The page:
Chik-V here to stay
With predictions that the outbreak of the chikungunya (chik-V) virus is yet to peak, experts are increasing their urgent warning for governments to strengthen vector controls, as well as for individuals to play their part to stem the spread of the virus and protect themselves from infection.
The warning, medical experts noted, is even more dire for persons in vulnerable groups, particularly those with pre-existing medical conditions, as the virus seems to affect them more adversely.
According to Executive Director of the Caribbean Public Health Agency (CARPHA), Dr James Hospedales, there have been approximately 750,000 cases of chik-v in the Caribbean and Americas, 15,000 confirmed cases and 152 deaths, since the first case last December.
Speaking Tuesday evening during a Medical Association of Jamaica (MAJ) public forum in St Andrew, Hospedales noted that the number of cases on the ground greatly exceeded what was being reported, and that he expected those numbers to spike.
Noting that, like dengue, chik-V will be in the region for years to come, he said it was likely to become endemic to the Caribbean.
The debilitating chik-V has been sweeping across Jamaica, with reports of just under 10 deaths due to complications from other medical conditions. In fact, reports are that the majority of deaths from the disease have resulted from complications developed due to underlying medical conditions.
Anecdotal reports indicate that chik-V displays the uncanny ability to attack the vulnerability in the health of individuals it affects.
Persons have reported that once afflicted with the disease, previous injuries or other medical conditions have acted up. In fact, some persons have reported that if was after contracting chik-V and visiting the doctor that they discovered that they were suffering from another ailment.
Shane Alexis, president of the MAJ, said he has noticed this trait of the disease, and has got reports of this tendency. However, he said proper research was needed to determine why this happens.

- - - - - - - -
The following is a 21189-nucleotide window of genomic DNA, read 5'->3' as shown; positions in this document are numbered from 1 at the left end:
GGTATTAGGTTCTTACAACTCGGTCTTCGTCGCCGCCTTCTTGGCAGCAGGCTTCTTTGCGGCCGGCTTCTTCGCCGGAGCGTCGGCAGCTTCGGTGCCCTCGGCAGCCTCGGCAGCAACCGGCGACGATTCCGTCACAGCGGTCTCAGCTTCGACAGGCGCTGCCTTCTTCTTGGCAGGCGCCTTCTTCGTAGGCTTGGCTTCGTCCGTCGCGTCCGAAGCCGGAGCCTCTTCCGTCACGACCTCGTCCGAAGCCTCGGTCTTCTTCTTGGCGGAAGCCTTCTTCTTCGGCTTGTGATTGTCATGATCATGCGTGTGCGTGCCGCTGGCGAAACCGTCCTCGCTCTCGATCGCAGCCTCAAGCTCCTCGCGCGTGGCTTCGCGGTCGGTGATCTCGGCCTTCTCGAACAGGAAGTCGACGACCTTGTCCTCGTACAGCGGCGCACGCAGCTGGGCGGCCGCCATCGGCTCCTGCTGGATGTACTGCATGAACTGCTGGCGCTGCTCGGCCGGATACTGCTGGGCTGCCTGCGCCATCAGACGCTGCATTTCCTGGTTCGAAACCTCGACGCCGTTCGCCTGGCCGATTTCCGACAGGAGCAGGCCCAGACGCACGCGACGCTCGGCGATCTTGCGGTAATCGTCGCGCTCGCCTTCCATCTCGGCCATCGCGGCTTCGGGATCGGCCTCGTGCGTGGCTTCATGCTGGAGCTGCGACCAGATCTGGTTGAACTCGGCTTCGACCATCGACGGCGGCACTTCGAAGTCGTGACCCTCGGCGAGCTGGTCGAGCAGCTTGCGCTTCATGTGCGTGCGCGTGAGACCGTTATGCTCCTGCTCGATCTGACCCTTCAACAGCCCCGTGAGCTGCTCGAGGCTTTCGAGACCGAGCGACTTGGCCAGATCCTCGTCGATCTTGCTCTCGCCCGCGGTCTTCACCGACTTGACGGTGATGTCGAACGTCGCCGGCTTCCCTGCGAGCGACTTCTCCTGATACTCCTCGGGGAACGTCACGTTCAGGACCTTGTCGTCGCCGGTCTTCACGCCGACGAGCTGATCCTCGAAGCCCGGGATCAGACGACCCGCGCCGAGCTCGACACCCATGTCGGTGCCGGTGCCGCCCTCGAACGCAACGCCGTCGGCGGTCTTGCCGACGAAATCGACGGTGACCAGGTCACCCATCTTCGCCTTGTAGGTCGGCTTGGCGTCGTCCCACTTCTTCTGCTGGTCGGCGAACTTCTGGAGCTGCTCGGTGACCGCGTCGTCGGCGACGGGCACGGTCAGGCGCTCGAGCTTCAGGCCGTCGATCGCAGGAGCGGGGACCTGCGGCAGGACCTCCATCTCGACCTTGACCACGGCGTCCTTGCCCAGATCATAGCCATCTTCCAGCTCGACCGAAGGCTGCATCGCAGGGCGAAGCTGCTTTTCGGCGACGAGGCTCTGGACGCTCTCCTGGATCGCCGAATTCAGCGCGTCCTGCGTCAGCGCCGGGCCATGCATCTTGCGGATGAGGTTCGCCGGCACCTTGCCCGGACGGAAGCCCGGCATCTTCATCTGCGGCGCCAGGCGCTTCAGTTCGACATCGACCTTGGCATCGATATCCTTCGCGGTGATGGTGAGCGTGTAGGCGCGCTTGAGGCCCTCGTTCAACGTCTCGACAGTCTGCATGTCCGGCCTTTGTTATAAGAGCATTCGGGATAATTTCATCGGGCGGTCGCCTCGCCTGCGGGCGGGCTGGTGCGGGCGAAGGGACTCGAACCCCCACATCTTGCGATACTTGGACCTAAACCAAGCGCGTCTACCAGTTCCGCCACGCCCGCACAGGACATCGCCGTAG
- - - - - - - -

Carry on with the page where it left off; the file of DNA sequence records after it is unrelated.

"In regards to this pathophysiology of the virus, which is how the virus works, more study is required to determine really why the disease operates the way it does before I can effectively respond to that," Alexis told The Gleaner yesterday.
"This brings us right back to the problem that the health sector is grossly under-funded, rendering the sector unable to do some of the critical things needed to be done to properly function, and that includes medical research and development."
He added, "We are feeling the impact of these diseases in our country and economy, therefore, the time has long come for us to integrate research and development into our health budget, so that we can start to answer the questions that are most important to us."
Chikungunya is a viral disease transmitted to humans by infected Aedes aegypti mosquitoes. Symptoms include high fever, severe joint pain, muscle pain, headache, nausea, fatigue, rash, vomiting and diarrhoea.
During the forum, CEO of the Private Sector Organisation of Jamaica, Dennis Chung, said a preliminary assessment of the effects of chik-V on the Jamaican economy revealed that there was an estimated loss of approximately $6.6 billion in man hours.
Chung said chik-V has had a crippling effect on the work force, with more than 12 million man hours potentially lost due to the virus.